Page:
Today is a challenging time for the Internet, particularly as it relates to the collection, use, and sharing of people's personal information from the web. These challenges are demonstrated by the breach of trust involving Facebook and Cambridge Analytica, but they are not unique to those companies.
We as an industry, in partnerships with governments and committees like this one, have a responsibility to build a healthier Internet ecosystem that gives people meaningful control over their privacy. Mozilla appreciates the seriousness with which this committee is taking this issue, and we thank you for inviting us here to express our views.
My name is Marshall Erwin. I am the director of trust and security at the Mozilla Corporation. My role primarily involves working with our product and engineering teams to understand the privacy properties of the Firefox browser to make sure that, within that browser, we are practising the same principles that we preach on a day-to-day basis regarding privacy.
First, I am going to talk about Mozilla's approach to privacy, and then I'll talk a bit more generally about our perspective on where the industry is.
Mozilla is a mission-driven organization dedicated to creating an Internet that truly puts people first, where individuals shape their own experience and are empowered, safe, and independent online. That commitment to our mission is why, when the story regarding Facebook and Cambridge Analytica first broke, we made the decision to pause our advertising on Facebook. That advertising remains paused today.
That commitment to our mission also lives within the Firefox browser that we produce and that is used by hundreds of millions of people around the world. We practise a set of data privacy principles within that browser that shape the data collection we have.
Firefox is essentially your gateway to the Internet. As such, the browser, the piece of software that runs on your computer or your phone, will manage and have access to a lot of sensitive information about you and about the websites you visit. That is information that stays on your device; Mozilla does not collect it. As a browser-maker, we actually don't know very much about how our users browse the web or about their interests. That is a big challenge for us, but it's also by design. If you are using the Firefox browser to do something sensitive or personal, you can have confidence that Mozilla is not going to learn about that.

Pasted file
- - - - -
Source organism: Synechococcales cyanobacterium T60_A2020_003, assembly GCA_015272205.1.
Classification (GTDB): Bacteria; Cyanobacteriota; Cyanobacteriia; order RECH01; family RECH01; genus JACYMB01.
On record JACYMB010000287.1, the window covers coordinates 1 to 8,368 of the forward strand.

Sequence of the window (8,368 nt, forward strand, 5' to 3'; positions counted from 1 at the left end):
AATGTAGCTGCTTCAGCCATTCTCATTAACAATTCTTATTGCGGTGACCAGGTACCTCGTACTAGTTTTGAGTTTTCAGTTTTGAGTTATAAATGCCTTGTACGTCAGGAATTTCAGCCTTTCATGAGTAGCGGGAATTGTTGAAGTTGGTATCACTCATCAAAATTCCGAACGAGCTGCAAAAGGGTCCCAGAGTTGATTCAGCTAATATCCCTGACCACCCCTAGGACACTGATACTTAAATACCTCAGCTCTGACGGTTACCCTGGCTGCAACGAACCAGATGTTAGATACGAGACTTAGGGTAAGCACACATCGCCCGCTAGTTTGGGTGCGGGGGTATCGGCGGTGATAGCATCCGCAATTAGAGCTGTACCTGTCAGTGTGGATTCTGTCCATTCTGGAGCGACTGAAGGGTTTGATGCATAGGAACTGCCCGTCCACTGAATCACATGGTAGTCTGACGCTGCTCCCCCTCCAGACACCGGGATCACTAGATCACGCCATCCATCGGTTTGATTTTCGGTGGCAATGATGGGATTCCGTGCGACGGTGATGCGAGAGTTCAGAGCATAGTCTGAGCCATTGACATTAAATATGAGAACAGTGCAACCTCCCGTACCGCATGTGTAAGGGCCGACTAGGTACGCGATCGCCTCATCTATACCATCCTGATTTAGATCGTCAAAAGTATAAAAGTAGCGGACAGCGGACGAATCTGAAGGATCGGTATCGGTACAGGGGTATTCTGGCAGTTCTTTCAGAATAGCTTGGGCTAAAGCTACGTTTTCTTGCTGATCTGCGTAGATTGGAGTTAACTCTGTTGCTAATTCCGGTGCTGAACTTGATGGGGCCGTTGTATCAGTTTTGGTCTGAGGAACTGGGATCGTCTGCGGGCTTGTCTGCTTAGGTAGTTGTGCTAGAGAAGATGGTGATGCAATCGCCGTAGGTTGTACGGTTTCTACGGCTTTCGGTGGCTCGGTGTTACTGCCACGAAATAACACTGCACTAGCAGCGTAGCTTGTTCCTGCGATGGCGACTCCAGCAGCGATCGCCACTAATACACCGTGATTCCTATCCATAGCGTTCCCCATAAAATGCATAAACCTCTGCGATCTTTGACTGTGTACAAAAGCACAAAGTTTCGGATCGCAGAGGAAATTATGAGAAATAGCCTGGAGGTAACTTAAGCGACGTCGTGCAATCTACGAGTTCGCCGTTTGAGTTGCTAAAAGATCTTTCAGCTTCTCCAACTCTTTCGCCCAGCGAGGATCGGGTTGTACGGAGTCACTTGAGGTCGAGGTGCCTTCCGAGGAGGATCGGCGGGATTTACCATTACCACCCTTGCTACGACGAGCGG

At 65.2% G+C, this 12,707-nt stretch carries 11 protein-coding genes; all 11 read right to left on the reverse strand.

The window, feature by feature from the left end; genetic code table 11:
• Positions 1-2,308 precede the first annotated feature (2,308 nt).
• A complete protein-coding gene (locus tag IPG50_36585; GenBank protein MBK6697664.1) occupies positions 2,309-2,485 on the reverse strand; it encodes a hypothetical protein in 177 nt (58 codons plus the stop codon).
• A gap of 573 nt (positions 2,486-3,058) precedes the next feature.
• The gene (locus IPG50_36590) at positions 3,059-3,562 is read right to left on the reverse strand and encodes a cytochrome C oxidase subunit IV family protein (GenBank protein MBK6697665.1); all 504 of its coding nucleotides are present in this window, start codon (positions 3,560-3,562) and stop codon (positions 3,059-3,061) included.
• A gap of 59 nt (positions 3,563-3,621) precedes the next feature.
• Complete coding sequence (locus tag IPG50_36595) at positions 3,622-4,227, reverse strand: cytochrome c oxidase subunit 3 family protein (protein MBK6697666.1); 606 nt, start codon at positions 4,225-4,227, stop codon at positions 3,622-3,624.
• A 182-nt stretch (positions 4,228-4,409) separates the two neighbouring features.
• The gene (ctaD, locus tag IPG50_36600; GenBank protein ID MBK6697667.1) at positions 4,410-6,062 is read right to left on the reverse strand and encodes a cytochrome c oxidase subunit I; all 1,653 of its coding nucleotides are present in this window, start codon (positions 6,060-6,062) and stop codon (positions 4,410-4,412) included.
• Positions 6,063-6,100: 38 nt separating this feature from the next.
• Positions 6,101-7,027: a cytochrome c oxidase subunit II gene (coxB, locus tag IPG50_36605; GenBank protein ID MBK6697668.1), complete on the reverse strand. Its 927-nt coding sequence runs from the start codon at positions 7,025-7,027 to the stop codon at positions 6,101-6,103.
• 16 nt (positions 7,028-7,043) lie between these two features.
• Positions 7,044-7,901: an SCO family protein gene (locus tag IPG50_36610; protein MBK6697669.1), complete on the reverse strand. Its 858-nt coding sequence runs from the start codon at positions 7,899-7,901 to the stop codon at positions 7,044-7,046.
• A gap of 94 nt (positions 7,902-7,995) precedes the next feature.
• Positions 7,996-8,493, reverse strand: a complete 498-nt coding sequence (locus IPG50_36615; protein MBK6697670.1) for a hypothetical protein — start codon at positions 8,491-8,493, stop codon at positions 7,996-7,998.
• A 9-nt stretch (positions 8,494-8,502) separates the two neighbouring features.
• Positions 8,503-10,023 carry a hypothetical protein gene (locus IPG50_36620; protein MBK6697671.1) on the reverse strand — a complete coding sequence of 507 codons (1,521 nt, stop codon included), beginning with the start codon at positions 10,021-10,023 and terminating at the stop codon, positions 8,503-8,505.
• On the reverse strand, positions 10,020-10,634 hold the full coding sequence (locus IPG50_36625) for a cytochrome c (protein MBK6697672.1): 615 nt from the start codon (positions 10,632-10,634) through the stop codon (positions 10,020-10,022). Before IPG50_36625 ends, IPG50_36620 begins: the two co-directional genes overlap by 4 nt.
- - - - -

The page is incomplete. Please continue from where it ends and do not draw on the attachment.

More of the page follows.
Mozilla does collect a limited set of information from the browser by default to help us understand essentially how people are using the technology. This is information, for example, about the types of features you use in the browser, but it is not about your web-browsing activity itself, which is an important distinction that we make.
Mozilla has a set of policies and processes in place to govern the data collection we have. I can talk about these in a lot more detail, but what I think is important for this committee to understand is that it is possible to build a product that hundreds of millions of people use that collects some data by default while respecting the users' privacy and not putting that privacy in jeopardy. That is what we have done at Mozilla with the Firefox browser.
It can be difficult to find the right balance between privacy and the features that people want. This is not easy. We believe that we strike the right balance with the browser. Unfortunately, that is not where the rest of the industry is today.
Let's talk a bit about the technology industry, where it is doing well, and where it needs to improve.